A lawsuit filed Apr. 2 accuses a group of labor unions of scheming to misuse a $4 million federal grant then firing the veteran mariner who tried to blow the whistle on them. Ex-Gulf Coast Mariners Ass’n training manager Capt. Kenneth P. Puckett filed the suit in E. Baton Rouge Parish under La.’s whistleblower law, which protects workers who report unlawful acts by their supervisors. Puckett claims he repeatedly urged managers to abide by rules of a federal grant meant to offer vital safety training to mariners. He claims union bosses misused the grant money for profit and to promote union organizing efforts in the Houma-Thibodaux area and S. La. offshore oil and marine industries.
Puckett took his complaints to La. AFL-CIO boss John “Red” Bourg, but Bourg allegedly told Puckett simply to follow directions and refrain from talking to the U.S. Dep’t of Labor, which awarded the grant. In Nov., Puckett was fired from his job as the grant’s training manager. “Not only were Capt. Puckett’s objections and concerns ignored, the union-affiliated organizations retaliated against him,” the suit says. Puckett is asking for damages related to his firing, as well as compensation for lost income, expenses, mental anguish, and damage to his reputation. Defendants include Bourg; the AFL-CIO; Seafarers Int’l Union of N. Am.; the La. Human Res. Dev. Inst., the nonprofit group that won the grant; GCMA, a Houma, La., based non-profit maritime lobbying group; Lafourche Merchant Marine Training Servs., a Larose, La., based maritime training school; and the principles of those two organizations, Penny Danos Adams and Ray T. Danos, respectively. Puckett is a retired U.S. Army warrant officer who served as a Panama Canal port captain and a senior instructor for the U.S. Army. He has 35 years experience as a pilot and instructor in the maritime industry, the suit states.
In 2000, DOL awarded the $4 million grant to LHRDI of Baton Rouge, which is a union-affiliated nonprofit corporation. Bourg serves as president, and his son-in-law, Mike Chapman, is executive director. LHRDI’s job under the grant was to arrange for safety training for mariners. After LHRDI won the grant, it hired Puckett as its training manager. Puckett claims LHRDI worked with labor unions to use the $4 million grant “to promote their union organizing activities and financial interests.” Allegedly, Grant managers hired unqualified trainers and issued fraudulent training certificates. LHRDI allegedly handed control over it to GCMA, a group of labor organizations that included the national and La. AFL-CIO. “They decided who would be hired and fired,” the suit says. “They jointly decided what services would be offered, where the services would be offered, and which vendors would provide those services.”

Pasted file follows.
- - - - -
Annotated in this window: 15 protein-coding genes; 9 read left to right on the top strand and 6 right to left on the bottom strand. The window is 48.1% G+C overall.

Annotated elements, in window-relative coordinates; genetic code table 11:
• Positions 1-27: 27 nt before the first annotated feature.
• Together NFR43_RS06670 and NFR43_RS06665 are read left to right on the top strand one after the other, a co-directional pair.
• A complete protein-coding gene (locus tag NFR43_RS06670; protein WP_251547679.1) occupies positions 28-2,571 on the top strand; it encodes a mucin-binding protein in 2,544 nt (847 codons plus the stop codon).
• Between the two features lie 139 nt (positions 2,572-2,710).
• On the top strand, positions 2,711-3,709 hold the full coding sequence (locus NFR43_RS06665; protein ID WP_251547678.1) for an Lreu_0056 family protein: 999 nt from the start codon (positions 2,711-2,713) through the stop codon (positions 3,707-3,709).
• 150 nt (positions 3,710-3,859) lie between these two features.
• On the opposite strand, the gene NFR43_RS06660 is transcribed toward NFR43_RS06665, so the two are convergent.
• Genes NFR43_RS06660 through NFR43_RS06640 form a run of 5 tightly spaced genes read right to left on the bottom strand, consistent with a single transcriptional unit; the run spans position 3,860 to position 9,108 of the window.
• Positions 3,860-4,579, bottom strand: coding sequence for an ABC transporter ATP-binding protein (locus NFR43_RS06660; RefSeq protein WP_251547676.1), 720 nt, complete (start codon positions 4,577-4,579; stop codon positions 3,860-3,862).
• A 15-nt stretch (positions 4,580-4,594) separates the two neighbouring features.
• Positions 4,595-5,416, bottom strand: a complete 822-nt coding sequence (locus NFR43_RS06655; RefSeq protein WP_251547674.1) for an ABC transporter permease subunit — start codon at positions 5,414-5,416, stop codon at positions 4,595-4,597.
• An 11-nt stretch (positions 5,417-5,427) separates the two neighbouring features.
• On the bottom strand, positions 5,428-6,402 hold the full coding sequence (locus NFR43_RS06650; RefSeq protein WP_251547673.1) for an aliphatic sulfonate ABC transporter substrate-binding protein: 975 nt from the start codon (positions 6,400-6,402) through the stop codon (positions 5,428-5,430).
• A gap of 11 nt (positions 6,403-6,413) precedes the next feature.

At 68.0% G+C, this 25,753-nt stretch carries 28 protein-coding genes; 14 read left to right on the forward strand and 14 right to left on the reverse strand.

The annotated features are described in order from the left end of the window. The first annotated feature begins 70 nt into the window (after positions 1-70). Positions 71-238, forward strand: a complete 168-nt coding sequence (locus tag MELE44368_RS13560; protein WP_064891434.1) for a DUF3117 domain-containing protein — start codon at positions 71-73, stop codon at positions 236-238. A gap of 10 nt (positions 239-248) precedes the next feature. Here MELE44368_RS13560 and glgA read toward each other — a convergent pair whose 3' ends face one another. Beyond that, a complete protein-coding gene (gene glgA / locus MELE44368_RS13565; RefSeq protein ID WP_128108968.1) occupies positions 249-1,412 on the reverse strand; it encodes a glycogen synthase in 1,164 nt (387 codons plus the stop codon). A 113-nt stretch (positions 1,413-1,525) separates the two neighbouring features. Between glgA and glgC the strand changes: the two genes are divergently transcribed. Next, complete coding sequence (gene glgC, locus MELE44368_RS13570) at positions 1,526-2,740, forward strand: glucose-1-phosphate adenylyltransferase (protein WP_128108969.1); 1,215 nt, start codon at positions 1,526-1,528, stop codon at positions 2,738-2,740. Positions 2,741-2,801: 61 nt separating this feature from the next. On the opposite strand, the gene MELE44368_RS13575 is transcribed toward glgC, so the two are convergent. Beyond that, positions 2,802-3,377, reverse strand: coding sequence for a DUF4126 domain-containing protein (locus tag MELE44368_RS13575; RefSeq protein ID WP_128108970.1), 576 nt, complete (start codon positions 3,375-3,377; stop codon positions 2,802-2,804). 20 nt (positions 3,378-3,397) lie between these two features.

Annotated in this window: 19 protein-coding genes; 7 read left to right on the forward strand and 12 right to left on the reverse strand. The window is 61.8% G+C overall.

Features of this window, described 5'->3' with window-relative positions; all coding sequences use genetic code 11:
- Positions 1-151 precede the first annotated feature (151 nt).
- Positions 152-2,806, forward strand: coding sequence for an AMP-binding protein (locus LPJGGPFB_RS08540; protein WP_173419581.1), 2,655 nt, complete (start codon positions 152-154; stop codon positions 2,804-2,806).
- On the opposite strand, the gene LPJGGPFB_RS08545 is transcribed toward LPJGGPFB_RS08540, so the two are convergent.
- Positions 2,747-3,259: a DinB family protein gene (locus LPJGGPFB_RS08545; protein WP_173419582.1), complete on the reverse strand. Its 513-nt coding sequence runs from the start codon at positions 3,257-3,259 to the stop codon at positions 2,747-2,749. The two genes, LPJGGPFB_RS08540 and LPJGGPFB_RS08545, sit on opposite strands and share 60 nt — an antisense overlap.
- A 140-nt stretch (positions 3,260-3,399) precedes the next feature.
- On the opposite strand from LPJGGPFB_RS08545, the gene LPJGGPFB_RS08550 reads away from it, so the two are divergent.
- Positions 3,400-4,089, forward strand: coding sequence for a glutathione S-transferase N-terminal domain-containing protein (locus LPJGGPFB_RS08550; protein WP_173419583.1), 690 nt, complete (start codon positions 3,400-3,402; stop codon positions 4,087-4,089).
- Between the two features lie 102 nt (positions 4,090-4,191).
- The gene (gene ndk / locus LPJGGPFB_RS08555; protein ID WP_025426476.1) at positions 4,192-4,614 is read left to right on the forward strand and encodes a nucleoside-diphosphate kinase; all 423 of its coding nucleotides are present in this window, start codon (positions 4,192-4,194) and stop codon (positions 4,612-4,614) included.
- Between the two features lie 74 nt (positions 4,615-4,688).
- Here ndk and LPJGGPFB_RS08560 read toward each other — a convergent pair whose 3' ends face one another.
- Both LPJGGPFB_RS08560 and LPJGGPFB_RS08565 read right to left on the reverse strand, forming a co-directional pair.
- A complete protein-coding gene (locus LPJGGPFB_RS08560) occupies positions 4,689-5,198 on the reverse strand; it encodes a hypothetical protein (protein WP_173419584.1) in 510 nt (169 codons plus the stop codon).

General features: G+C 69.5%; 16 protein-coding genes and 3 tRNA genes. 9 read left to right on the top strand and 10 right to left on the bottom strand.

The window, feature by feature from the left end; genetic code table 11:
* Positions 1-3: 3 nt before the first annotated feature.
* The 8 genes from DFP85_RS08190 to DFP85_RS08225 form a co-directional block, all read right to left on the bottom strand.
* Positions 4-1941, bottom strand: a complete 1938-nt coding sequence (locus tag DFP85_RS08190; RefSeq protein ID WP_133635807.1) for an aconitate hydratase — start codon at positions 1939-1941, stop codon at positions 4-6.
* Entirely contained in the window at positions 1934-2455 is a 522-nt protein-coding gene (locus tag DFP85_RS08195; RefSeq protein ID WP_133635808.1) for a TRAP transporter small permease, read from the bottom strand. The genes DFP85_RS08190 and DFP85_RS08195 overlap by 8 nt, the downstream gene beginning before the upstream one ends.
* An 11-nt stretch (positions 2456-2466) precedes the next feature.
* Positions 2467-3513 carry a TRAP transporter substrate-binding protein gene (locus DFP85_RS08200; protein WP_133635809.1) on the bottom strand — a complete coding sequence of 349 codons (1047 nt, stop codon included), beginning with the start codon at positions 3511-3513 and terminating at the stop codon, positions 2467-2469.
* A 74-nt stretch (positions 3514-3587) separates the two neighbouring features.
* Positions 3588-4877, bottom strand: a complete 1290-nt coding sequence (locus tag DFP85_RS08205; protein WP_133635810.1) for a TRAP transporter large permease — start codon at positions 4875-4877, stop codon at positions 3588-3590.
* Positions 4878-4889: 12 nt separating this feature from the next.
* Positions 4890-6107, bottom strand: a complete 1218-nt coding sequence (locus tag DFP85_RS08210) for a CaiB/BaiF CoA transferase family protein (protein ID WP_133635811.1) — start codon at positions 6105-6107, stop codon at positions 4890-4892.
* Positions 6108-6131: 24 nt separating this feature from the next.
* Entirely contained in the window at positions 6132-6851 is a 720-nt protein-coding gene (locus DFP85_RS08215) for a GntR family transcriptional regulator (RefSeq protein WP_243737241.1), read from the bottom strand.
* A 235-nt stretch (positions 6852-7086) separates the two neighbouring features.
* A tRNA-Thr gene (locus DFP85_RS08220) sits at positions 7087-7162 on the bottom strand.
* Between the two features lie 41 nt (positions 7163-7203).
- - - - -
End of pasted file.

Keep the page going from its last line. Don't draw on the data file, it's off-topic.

Further, on Apr. 20, La. District Judge Tim Kelley grant Puckett’s motion to block the defendants from destroying relevant documents and computer files in the case and to turn over any remaining copies of already destroyed documents.
Puckett’s motion was based on a sworn statement from an ex-employee of one of the grant’s other participants, a trade group called GCMA of Houma. Michael D. Hill’s job was to recruit maritime employees for training under the grant. In his affidavit, Hill claims a LHRDI employee told him the staff was shredding documents in response to Puckett’s suit. “In our discussion, Ms. [Bobette] Apple stated that the LHRDI had been ‘shredding’ large numbers of documents at its locations in Baton Rouge and Houma in response to the lawsuit,” Hill said. “Ms. Apple further stated that she did not approve of the document destruction and that she had been ostracized by her superiors for expressing her concerns.”
According to Bob Alario, president of Offshore Marine Servs. Ass’n , his organization represents many companies and their employees and has the only U.S. Coast Guard-approved training courses to train mariners. OMSA has been critical of the GCMA and predicted that it would lead to a unionization push in the area. He also was critical of the unions’ grant application. “They misrepresented so many facts in that application,” Alario said. “If this lawsuit proves out, it will confirm everything we said we were afraid of with regard to the unions and those involved in it.”
Louis Robein, a Metairie labor lawyer who has represented the Adamses, said, “It’s a lawsuit essentially prompted by large institutional interests–in this case the boat companies–intended to punish or retaliate against union activism.” [Courier (Houma, La.) 4/3/01; Advocate (Baton Rouge) 4/3, 5/11/01]